Shirley Fry Irvin, Tennis Star of the ’40s and ’50s, Is Dead at 94

Shirley Fry Irvin, a tennis participant who in the pre-Open period swept the singles and doubles titles in the 4 Grand Slam tournaments, died on Tuesday at her residence in Naples, Fla. She was 94.

Her loss of life was introduced by the International Tennis Hall of Fame, the place she was inducted in 1970.

At a time when the gamers had been amateurs, the rackets had been made of wooden and the championship surfaces had been largely grass, Irvin (who was identified in her enjoying days as Shirley Fry) gained the French title (on clay) in 1951, the Wimbledon and United States titles in 1956 and the Australian title in 1957. She then retired from tennis to boost a household.

She was one of solely 10 ladies to win the singles titles at all 4 of these championships.

She additionally gained 12 ladies’s doubles championships in these 4 tournaments, the first 11 partnered with Doris Hart and the 12th with Althea Gibson. In the annual Wightman Cup competitors between the United States and Britain, she performed six years, successful 10 of her 12 matches. At 5-foot-5 and 125 kilos, she was the quickest participant of her day. But she apparently didn’t assume a lot of her abilities.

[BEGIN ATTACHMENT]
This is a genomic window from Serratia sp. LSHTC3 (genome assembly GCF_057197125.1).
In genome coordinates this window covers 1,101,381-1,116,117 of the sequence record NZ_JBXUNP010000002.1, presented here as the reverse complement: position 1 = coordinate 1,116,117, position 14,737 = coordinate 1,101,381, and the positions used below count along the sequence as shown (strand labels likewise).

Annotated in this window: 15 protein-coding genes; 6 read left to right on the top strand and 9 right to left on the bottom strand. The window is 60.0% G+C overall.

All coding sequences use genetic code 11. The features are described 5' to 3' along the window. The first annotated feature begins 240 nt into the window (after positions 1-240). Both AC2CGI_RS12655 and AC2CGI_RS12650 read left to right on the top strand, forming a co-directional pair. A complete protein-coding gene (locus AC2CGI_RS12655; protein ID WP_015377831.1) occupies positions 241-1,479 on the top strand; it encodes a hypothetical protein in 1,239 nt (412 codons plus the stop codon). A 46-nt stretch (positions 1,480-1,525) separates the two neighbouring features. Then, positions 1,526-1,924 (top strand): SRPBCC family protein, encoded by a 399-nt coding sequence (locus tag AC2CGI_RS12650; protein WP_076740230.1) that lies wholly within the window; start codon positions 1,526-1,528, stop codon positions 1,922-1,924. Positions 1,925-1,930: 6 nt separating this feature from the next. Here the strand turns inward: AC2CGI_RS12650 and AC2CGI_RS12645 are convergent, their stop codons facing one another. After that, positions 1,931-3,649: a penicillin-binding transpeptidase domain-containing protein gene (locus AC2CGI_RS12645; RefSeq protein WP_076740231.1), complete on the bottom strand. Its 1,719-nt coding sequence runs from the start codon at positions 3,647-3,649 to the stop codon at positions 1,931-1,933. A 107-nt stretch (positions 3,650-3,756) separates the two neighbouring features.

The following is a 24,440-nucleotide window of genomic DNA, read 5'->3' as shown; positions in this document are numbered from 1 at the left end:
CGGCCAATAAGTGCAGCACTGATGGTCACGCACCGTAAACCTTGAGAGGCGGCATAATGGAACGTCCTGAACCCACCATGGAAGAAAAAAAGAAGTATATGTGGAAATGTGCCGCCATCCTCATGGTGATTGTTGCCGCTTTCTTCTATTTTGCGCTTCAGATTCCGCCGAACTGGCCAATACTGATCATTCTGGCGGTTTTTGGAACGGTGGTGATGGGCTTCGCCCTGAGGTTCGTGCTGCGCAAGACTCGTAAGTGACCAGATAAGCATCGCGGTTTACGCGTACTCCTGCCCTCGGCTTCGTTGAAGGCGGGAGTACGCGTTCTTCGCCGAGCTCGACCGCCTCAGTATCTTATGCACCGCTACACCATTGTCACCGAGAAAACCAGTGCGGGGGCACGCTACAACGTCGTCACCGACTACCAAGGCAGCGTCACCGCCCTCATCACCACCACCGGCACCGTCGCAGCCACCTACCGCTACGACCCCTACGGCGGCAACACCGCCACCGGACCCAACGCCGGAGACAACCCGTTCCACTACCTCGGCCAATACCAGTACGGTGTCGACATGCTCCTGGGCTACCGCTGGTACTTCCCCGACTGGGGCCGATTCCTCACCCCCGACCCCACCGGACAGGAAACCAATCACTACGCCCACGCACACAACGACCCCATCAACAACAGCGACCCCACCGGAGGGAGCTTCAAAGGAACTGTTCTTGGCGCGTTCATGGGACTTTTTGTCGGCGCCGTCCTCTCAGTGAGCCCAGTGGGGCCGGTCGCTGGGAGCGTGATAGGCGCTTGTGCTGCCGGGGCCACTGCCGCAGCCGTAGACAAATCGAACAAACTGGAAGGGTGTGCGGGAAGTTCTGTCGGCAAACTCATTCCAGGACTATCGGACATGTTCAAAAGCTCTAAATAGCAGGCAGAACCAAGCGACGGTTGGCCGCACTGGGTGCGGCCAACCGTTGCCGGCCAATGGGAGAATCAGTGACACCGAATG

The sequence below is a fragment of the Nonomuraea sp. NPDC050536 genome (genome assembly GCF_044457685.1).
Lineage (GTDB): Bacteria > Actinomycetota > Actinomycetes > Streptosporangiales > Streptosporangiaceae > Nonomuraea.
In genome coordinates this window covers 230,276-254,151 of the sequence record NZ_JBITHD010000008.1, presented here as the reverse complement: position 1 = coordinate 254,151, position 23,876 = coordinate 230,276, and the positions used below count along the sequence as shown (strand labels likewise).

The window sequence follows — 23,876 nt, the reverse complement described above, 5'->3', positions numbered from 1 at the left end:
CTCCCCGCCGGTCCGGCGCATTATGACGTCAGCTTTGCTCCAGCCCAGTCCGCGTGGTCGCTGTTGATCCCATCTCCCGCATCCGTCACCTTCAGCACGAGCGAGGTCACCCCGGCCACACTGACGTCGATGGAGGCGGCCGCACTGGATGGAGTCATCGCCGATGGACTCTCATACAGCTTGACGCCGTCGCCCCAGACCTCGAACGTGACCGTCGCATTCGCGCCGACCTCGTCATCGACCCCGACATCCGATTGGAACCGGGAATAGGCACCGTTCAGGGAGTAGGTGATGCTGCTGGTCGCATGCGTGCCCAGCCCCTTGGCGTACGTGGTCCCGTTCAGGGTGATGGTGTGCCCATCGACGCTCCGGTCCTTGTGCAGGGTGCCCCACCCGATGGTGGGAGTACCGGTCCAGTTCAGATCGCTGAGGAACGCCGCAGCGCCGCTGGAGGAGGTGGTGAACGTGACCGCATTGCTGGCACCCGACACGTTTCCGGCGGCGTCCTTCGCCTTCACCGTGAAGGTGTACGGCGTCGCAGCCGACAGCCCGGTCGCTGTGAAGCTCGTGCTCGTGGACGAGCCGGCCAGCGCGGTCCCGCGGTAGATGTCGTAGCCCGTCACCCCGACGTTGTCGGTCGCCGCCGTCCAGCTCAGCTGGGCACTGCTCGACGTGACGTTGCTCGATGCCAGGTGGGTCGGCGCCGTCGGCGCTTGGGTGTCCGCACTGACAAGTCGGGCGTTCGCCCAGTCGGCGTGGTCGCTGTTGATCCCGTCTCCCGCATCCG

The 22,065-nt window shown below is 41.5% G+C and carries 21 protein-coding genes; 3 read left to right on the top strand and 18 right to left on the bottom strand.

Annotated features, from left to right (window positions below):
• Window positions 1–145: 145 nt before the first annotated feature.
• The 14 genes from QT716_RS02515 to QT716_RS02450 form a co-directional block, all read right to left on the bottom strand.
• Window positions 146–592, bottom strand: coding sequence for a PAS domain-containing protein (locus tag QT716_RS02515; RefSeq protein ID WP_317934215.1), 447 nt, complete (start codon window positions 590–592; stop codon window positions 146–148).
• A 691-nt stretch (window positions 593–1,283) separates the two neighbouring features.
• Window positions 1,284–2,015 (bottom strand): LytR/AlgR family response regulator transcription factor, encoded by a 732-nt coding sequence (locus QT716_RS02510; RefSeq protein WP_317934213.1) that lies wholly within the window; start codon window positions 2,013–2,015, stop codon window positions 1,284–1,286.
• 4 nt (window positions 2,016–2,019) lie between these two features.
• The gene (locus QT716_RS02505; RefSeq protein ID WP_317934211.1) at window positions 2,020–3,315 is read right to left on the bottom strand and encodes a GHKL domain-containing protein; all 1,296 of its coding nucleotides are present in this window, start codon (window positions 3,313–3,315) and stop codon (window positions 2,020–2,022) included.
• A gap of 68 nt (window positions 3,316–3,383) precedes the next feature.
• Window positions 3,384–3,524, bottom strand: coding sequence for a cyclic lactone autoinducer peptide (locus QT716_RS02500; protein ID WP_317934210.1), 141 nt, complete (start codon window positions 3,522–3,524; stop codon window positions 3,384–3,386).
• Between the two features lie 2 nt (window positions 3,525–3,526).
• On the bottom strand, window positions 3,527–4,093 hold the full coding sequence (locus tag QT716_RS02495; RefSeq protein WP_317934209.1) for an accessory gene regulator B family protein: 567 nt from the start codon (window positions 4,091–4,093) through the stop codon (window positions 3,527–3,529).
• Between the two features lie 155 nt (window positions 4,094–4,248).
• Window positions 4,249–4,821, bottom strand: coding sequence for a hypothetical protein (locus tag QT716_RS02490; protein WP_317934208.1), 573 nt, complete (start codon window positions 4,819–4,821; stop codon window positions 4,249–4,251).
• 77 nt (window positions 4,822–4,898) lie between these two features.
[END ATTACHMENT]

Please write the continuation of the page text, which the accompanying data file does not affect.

“Billie Jean King said I was her idol,” she advised The Orlando Sentinel in 2000. “That flatters me, because I really wasn’t that good of a player. I wasn’t a natural. I had athletic ability, I could run and I could concentrate. I excelled in running and concentration. I had no serve.”

Hart, her frequent doubles associate, admired Irvin’s tenacity. “Shirley was one of the best runners I ever saw play,” she stated in 2000. “She ran everything down.”

Shirley June Fry was born on June 30, 1927, in Akron, Ohio. She was an athletic baby, making an attempt hockey, badminton, baseball, archery, ice skating, swimming and operating in addition to tennis. In 1999, she advised The Akron Beacon Journal, “I wanted to play football, but once we got into junior high school it became the boys and the girls.”

Irvin waves her hat in 2004 as 50 Hall of Famers are launched throughout ceremonies celebrating the 50th anniversary of the Tennis Hall of Fame in Newport, R.I. She was inducted in 1970.Credit…Victoria Arocho/Associated Press

Tennis gained out. At a Hall of Fame occasion in Newport, R.I., in 2004, she advised the broadcaster and columnist Bud Collins that she had begun touring alone to tournaments throughout the nation when she was 10.

“My parents would put me on a bus in Akron and off I’d go,” she stated. “Usually, someone met me at the other end, but I would go to Travelers Aid if there was a problem. It built self-reliance, and it was fun.”

When she was 11, she advised The New York Times, “I traveled by train to a tournament in Philadelphia, and then, at my father’s suggestion, went on to New York. I took a train to Penn Station and then the subway to Forest Hills, where he had made a reservation for me at the Forest Hills Inn. Then I walked all the way to the New York World’s Fair.”